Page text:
A pro-Russia propaganda campaign has been uncovered which has tricked C-level executives and high-level officials alike, experts have warned.
A report from cybersecurity researchers Proofpoint says the campaign should not be taken lightly, as the “damage such propaganda could have on the brand and public perception of those targeted” is real.
What’s more, the perpetuation of disinformation isn’t something people should turn a blind eye to.
Targeting vocal supporters of Ukraine
As per Proofpoint’s report, a known threat actor dubbed TA499 (also known as Vovan, or Lexus) is trying to get high-profile individuals on a video or audio call.
To do that, they’d send out dozens of emails, impersonating Ukrainian Prime Minister Denys Shmyhal and his purported assistant, Ukrainian members of parliament, the Embassy of Ukraine to the US, and similar.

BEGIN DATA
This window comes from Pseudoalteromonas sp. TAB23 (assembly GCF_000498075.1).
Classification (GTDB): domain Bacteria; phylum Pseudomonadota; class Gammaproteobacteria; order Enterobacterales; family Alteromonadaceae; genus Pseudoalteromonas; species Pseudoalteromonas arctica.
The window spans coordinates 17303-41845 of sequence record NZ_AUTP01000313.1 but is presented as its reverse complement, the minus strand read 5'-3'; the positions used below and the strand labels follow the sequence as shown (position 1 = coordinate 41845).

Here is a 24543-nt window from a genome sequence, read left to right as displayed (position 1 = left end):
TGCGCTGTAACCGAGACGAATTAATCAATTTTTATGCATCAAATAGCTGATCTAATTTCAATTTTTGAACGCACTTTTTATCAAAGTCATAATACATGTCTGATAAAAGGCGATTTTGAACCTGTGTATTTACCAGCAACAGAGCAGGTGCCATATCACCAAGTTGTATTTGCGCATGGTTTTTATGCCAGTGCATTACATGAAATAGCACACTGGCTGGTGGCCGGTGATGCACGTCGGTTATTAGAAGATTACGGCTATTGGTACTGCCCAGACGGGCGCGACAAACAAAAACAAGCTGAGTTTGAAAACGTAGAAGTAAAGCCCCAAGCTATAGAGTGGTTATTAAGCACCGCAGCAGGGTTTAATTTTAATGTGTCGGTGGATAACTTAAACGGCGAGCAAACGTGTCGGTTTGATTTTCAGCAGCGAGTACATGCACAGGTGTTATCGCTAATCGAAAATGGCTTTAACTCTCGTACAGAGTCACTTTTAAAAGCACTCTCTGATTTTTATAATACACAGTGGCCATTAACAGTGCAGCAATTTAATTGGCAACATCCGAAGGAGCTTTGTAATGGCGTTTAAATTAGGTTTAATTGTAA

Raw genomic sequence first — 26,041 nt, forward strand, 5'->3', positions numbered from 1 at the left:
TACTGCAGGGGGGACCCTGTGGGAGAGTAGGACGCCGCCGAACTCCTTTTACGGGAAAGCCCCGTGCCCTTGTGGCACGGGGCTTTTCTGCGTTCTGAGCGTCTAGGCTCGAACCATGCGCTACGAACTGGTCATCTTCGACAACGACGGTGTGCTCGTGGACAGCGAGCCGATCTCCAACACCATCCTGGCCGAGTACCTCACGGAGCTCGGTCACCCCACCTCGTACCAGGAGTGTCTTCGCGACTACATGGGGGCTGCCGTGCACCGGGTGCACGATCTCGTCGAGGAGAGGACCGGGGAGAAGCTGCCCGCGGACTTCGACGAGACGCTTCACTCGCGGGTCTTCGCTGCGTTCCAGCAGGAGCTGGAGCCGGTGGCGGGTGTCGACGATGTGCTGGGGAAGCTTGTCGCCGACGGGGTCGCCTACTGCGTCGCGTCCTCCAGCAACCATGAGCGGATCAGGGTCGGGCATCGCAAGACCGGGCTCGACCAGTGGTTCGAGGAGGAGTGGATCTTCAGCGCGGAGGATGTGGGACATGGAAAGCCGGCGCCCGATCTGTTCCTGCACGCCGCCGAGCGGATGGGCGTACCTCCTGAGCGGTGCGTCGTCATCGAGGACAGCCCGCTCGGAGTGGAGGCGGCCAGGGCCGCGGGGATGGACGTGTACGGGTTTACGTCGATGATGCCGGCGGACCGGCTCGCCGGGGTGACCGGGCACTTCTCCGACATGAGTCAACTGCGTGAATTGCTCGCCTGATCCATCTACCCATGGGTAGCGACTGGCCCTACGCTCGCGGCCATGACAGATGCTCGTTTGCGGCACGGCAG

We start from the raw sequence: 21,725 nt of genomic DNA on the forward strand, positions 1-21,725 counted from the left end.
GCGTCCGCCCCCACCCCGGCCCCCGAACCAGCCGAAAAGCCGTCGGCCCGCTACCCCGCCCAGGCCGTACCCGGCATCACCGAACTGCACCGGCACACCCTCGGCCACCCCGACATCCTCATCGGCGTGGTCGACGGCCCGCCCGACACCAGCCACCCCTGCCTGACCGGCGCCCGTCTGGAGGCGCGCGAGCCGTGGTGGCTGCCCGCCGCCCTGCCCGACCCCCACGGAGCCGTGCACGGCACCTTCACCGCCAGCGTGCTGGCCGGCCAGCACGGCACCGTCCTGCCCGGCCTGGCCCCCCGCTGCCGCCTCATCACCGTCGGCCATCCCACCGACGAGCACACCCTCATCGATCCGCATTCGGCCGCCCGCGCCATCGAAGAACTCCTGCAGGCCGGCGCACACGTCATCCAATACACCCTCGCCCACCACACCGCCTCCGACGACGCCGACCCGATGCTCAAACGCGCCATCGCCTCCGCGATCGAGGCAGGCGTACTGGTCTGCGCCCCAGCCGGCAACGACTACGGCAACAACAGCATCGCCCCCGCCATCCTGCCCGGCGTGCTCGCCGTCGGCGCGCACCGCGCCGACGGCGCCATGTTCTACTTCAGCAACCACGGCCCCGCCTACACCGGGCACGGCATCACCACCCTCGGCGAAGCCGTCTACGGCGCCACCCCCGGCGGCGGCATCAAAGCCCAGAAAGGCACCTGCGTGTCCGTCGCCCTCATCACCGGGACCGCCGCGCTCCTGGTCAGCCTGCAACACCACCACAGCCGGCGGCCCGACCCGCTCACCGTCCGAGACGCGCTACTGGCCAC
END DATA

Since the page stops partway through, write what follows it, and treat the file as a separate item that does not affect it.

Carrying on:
With these emails, they would usually target high-level individuals and public figures who have already spoken out publicly against Russia’s invasion of Ukraine, or have otherwise helped the cause (through, for example, donations to the Ukrainian government and military).
Some of the people the hackers are targeting are those who supported a bill to arm Ukraine against Russia, those who supported the sanctions on the Nord Stream II pipeline, and those who supported the bombing of Russian military assets, as well as other military actions.
Those that end up taking the bait will sit down for a chat with someone who looks very much like the person that they think initially reached out. According to Proofpoint, the fraudsters are either using excessive makeup or artificial intelligence, in order to create convincing deepfake videos. The fraudsters deny using any AI, though.
Those that still don’t realize all of it was a trap (due to their unfamiliarity with the people they think they’re speaking to), will have their call recorded. After a little back-and-forth, the conversation turns to banter in an attempt to get the guest to make embarrassing comments or acts. The recordings are then edited for emphasis and placed on YouTube and Twitter.